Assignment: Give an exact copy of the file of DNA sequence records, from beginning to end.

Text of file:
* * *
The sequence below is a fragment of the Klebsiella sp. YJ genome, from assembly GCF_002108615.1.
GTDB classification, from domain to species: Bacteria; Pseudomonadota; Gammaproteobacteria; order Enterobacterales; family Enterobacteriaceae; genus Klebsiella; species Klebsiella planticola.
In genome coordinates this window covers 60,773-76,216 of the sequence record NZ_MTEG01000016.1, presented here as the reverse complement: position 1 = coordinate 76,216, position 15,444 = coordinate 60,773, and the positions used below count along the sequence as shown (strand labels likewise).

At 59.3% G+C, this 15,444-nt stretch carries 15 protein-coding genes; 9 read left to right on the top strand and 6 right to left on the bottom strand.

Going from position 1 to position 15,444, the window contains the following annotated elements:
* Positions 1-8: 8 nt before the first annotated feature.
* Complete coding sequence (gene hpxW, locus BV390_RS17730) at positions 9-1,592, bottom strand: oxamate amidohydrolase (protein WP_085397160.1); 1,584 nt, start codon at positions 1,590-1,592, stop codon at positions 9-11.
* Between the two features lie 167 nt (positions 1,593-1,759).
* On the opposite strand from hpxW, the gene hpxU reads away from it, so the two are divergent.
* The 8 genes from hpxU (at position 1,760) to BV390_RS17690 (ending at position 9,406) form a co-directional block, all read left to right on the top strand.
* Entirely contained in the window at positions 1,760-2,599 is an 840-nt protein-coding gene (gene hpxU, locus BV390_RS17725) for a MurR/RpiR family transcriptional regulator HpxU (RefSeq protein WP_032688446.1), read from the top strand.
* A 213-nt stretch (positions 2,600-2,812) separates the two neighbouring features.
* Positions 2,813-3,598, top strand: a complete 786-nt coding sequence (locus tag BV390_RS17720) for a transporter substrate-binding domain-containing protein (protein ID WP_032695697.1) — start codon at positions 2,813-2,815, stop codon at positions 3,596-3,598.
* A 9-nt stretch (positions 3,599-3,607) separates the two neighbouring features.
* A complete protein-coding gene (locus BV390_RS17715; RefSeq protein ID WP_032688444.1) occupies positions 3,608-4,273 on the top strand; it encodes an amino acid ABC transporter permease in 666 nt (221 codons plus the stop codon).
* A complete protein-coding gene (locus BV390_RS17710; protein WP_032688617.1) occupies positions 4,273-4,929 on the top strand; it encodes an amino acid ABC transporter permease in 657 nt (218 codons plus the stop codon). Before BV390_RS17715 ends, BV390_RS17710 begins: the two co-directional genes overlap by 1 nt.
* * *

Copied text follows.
The sequence below is a fragment of the Klebsiella sp. YJ genome, from assembly GCF_002108615.1.
GTDB classification, from domain to species: Bacteria; Pseudomonadota; Gammaproteobacteria; order Enterobacterales; family Enterobacteriaceae; genus Klebsiella; species Klebsiella planticola.
In genome coordinates this window covers 60,773-76,216 of the sequence record NZ_MTEG01000016.1, presented here as the reverse complement: position 1 = coordinate 76,216, position 15,444 = coordinate 60,773, and the positions used below count along the sequence as shown (strand labels likewise).

At 59.3% G+C, this 15,444-nt stretch carries 15 protein-coding genes; 9 read left to right on the top strand and 6 right to left on the bottom strand.

Going from position 1 to position 15,444, the window contains the following annotated elements:
* Positions 1-8: 8 nt before the first annotated feature.
* Complete coding sequence (gene hpxW, locus BV390_RS17730) at positions 9-1,592, bottom strand: oxamate amidohydrolase (protein WP_085397160.1); 1,584 nt, start codon at positions 1,590-1,592, stop codon at positions 9-11.
* Between the two features lie 167 nt (positions 1,593-1,759).
* On the opposite strand from hpxW, the gene hpxU reads away from it, so the two are divergent.
* The 8 genes from hpxU (at position 1,760) to BV390_RS17690 (ending at position 9,406) form a co-directional block, all read left to right on the top strand.
* Entirely contained in the window at positions 1,760-2,599 is an 840-nt protein-coding gene (gene hpxU, locus BV390_RS17725) for a MurR/RpiR family transcriptional regulator HpxU (RefSeq protein WP_032688446.1), read from the top strand.
* A 213-nt stretch (positions 2,600-2,812) separates the two neighbouring features.
* Positions 2,813-3,598, top strand: a complete 786-nt coding sequence (locus tag BV390_RS17720) for a transporter substrate-binding domain-containing protein (protein ID WP_032695697.1) — start codon at positions 2,813-2,815, stop codon at positions 3,596-3,598.
* A 9-nt stretch (positions 3,599-3,607) separates the two neighbouring features.
* A complete protein-coding gene (locus BV390_RS17715; RefSeq protein ID WP_032688444.1) occupies positions 3,608-4,273 on the top strand; it encodes an amino acid ABC transporter permease in 666 nt (221 codons plus the stop codon).
* A complete protein-coding gene (locus BV390_RS17710; protein WP_032688617.1) occupies positions 4,273-4,929 on the top strand; it encodes an amino acid ABC transporter permease in 657 nt (218 codons plus the stop codon). Before BV390_RS17715 ends, BV390_RS17710 begins: the two co-directional genes overlap by 1 nt.